Mentions: In all, 2 mL 75 mM fluorescein entrapped liposome solution with a lipid concentration of 5 mg/mL was loaded in a 15×125 mm pyrex test tube with silicone seal, wrapped with aluminum foil and pre-warmed to 37°C by immersing in water bath. The solution was stimulated with 200 μm multi-mode optical fiber (FIBER-200-VIS, OceanOptics) guided 65 mW diode pumped solid-state laser (TWC Opto Corp, Taoyuan, Taiwan) with the emission end of the optical fiber was placed beneath the surface of the solution and 2 cm above the bottom of the test tube (Figure 4A). The fiber-coupled laser module had CW emission beam as circular spot with <5% power fluctuation, <0.5 nm spectral line-width and coupled into optical fiber with SubMiniature version A type connector. The self-quenching property of fluorescein at a concentration of 75 mM was used to quantify the percent fluorophore release from liposome. Fluorescein fluorescence is self-quenched inside the liposomes, but the fluorescence quenching is relieved after its release from liposome (Figure 2).34 Aliquots of 50 μL liposome solution were sampled at different intervals during laser excitation, then mixed with 50 μL isotonic saline, loaded in wells of 96-well plate, and their fluorescent emission intensities were measured by end-point detection of microplate reader (Synergy™ Mx Multi-Mode Microplate Reader, Biotek) applying 488 nm as an excitation wavelength and 520 nm as an emission wavelength. The percent fluorophore release was determined by the following formula: [(It − Ii)/(Id − Ii)] ×100%, where It was the measured intensity at time t, Id was the signal measured after liposome destruction by mixing aliquots of 50 μL liposome solution with 50 μL detergent (30 mM n-octyl-β-D-glucopyranoside), and Ii was the measured initial fluorescence. Consecutive triggered release of the AuNP-liposomes was tested in saline or rat plasma. Rat plasma was collected from tail vein of Sprague-Dawley rats (aged 17–19 weeks, 225±22.7 g) purchased from BioLASCO Taiwan Co, LTD (Yilan, Taiwan) after allowed to clot for a minimum of 45 minutes, and centrifugation at 2,000 rpm for 10 minutes to separate blood cells approved by the Institution Animal Care and Use Committee (IACUC) of National Chung Hsing University (IACUC Approval No 101–109).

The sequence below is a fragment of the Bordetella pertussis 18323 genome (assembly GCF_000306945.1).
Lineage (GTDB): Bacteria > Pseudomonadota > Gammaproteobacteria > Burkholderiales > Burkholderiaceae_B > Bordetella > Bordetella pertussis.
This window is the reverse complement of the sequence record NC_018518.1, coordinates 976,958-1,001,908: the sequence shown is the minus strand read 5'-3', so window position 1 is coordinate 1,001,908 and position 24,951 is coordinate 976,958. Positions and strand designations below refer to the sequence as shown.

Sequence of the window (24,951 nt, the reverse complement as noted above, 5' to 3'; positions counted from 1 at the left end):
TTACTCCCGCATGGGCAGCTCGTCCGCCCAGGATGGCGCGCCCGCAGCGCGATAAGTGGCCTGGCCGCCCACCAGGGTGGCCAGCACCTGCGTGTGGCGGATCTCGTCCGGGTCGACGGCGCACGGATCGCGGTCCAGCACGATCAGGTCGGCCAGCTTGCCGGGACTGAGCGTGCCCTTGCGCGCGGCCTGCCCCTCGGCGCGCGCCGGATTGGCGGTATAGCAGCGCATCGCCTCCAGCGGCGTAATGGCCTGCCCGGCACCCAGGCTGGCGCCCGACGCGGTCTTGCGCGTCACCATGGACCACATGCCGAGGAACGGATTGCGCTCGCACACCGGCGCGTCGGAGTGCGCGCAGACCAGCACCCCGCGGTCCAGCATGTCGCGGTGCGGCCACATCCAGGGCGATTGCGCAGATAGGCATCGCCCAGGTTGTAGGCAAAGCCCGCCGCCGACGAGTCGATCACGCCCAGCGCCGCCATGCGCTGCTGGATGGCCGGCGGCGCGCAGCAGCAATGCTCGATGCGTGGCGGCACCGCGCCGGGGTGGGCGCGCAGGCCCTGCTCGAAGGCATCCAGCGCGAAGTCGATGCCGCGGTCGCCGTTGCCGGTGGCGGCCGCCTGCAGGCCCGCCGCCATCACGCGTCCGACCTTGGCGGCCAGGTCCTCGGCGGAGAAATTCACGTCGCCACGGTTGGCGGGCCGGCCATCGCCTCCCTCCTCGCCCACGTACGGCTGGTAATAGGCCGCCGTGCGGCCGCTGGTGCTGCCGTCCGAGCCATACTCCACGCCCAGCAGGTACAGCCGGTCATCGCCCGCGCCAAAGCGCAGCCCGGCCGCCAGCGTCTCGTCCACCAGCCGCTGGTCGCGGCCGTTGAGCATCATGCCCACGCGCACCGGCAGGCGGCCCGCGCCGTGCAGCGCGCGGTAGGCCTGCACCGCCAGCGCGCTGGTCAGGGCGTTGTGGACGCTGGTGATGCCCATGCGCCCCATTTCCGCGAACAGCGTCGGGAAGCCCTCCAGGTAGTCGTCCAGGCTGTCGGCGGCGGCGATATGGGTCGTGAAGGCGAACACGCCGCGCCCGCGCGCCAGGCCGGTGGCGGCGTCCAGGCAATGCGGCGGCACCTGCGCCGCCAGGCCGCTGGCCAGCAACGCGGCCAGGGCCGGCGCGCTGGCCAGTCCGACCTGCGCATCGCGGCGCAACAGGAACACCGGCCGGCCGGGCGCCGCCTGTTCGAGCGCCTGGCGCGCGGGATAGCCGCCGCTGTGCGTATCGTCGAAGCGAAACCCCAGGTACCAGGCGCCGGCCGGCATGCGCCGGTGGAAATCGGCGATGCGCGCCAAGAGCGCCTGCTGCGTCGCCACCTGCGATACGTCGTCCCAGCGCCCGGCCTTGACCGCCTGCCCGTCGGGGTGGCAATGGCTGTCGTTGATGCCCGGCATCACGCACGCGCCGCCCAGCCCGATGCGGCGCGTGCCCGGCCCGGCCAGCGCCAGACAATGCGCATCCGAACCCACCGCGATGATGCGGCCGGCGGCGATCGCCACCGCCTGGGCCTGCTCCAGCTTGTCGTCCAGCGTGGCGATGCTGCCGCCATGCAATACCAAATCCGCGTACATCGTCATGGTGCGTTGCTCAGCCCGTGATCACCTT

Bottom Line: The pattern of topical release triggered by laser excitation conveyed through optical fibers was monitored by the increase in fluorescence resulting from the dilution of self-quenching (75 mM) fluorescein encapsulated in liposomes.In in vitro studies (in 37°C phosphate buffer saline), the AuNP-embedded liposomes showed a more efficient triggered release (74.53%±1.63% in 40 minutes) than traditional temperature-responsive liposomes without AuNPs (14.53%±3.17%) or AuNP-liposomes without excitation (21.92%±2.08%) by spectroscopic measurements.Furthermore, the preliminary results also suggested the tunable release capability of the system by demonstrating consecutive triggered releases with fiber-optic guided laser excitation.